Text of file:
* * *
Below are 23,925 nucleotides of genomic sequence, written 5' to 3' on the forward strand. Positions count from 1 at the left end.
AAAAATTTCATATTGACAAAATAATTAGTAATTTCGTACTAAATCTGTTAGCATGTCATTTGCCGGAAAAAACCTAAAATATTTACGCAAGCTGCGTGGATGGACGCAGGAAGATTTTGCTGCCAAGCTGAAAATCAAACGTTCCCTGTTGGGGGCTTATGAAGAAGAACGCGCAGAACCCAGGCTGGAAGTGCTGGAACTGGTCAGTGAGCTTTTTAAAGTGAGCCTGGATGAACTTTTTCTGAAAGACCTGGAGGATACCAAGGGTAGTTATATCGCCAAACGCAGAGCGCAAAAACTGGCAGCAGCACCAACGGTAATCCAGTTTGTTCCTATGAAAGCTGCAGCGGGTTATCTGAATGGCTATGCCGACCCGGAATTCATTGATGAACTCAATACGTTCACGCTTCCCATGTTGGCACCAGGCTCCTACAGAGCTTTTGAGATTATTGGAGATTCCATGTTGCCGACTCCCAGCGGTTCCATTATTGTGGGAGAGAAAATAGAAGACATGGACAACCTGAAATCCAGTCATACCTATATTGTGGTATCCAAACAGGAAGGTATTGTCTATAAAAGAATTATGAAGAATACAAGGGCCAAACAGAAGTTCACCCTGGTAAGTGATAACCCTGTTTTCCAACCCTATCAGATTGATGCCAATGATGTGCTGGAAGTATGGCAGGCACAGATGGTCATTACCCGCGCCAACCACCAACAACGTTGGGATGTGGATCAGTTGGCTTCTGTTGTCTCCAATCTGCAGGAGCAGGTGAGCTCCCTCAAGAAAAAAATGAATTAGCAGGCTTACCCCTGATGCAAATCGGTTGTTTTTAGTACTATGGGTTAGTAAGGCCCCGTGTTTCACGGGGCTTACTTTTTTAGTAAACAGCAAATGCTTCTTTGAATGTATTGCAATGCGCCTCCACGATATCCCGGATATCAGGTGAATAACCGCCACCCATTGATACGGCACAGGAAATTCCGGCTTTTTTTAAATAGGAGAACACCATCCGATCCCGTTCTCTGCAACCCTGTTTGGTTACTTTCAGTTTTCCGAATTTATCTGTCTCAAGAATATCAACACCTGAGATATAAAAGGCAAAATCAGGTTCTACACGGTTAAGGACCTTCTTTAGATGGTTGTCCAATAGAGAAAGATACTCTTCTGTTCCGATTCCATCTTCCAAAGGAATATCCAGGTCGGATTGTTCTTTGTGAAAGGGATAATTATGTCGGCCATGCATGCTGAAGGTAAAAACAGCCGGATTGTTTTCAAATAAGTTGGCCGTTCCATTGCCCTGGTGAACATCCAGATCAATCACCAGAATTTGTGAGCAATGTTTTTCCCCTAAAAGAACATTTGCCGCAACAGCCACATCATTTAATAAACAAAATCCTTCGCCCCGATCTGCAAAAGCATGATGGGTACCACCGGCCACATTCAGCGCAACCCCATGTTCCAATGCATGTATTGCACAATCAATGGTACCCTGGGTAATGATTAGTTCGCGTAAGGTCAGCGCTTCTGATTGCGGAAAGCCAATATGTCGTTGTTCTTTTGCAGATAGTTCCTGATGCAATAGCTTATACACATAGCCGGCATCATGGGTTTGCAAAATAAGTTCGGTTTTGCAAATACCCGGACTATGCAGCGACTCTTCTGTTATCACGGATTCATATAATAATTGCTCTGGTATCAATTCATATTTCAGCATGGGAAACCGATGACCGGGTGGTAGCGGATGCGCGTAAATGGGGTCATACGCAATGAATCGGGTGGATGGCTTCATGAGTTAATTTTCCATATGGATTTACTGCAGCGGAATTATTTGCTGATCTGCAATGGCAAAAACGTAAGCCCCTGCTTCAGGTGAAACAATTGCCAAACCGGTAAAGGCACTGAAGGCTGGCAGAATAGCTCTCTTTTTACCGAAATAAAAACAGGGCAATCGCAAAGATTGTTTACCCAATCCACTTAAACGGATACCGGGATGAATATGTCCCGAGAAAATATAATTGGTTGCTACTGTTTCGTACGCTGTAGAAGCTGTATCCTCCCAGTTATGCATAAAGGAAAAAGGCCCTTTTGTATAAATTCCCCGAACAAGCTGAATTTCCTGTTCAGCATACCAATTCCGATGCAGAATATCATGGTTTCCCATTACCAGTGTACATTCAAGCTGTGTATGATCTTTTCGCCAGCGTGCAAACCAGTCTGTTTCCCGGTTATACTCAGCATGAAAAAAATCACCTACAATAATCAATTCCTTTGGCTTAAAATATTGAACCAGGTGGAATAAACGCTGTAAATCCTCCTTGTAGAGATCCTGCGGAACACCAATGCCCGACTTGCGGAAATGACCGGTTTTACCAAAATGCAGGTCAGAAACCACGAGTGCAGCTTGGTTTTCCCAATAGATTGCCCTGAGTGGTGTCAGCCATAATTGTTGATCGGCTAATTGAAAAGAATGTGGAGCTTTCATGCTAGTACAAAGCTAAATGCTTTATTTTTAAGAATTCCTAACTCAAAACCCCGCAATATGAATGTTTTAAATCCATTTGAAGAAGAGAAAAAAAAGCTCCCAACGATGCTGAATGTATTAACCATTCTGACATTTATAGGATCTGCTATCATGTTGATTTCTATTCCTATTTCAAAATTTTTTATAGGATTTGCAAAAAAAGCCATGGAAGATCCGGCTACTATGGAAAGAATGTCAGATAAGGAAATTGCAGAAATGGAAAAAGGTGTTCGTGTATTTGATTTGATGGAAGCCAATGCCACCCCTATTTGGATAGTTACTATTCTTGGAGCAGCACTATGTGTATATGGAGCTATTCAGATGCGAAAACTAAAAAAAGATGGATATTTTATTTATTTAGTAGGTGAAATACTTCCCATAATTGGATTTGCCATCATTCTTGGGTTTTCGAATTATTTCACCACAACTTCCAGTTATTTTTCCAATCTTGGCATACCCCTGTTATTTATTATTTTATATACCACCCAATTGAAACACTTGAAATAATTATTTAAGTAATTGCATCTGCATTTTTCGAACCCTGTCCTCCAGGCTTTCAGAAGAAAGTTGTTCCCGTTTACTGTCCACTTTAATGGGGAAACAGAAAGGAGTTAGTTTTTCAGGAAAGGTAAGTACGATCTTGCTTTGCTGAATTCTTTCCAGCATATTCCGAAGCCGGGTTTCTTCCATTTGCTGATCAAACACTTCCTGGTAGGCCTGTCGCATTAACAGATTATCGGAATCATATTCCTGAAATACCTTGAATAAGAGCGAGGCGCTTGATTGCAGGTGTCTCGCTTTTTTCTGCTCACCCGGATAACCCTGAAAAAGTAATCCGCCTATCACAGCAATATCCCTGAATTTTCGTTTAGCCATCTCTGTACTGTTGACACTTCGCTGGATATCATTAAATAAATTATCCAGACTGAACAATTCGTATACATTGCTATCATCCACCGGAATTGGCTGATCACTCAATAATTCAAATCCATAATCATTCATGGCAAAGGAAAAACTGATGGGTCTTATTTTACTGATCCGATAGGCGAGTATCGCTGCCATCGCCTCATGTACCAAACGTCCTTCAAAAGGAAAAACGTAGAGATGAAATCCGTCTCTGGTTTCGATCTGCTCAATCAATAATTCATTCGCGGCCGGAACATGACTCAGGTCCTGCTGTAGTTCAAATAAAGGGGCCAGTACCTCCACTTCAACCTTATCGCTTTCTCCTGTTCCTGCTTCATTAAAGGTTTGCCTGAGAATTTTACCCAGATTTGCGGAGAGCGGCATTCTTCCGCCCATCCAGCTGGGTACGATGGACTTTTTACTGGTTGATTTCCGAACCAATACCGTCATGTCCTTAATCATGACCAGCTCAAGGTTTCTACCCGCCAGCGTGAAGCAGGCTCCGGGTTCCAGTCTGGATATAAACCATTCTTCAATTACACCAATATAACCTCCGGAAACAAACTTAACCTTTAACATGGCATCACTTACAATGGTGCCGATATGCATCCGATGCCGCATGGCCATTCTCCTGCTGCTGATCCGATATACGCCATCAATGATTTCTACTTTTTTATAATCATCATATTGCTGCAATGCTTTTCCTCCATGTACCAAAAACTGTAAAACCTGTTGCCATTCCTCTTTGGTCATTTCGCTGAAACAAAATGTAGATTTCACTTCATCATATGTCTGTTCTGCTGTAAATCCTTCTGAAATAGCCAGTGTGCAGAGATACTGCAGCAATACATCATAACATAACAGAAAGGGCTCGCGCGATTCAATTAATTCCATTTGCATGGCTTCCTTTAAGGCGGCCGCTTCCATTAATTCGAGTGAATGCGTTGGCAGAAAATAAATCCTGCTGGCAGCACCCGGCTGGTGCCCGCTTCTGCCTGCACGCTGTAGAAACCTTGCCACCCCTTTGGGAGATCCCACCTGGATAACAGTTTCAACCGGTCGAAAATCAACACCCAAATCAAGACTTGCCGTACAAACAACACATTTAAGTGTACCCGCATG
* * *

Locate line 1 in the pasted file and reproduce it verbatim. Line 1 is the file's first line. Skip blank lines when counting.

Below are 23,925 nucleotides of genomic sequence, written 5' to 3' on the forward strand. Positions count from 1 at the left end.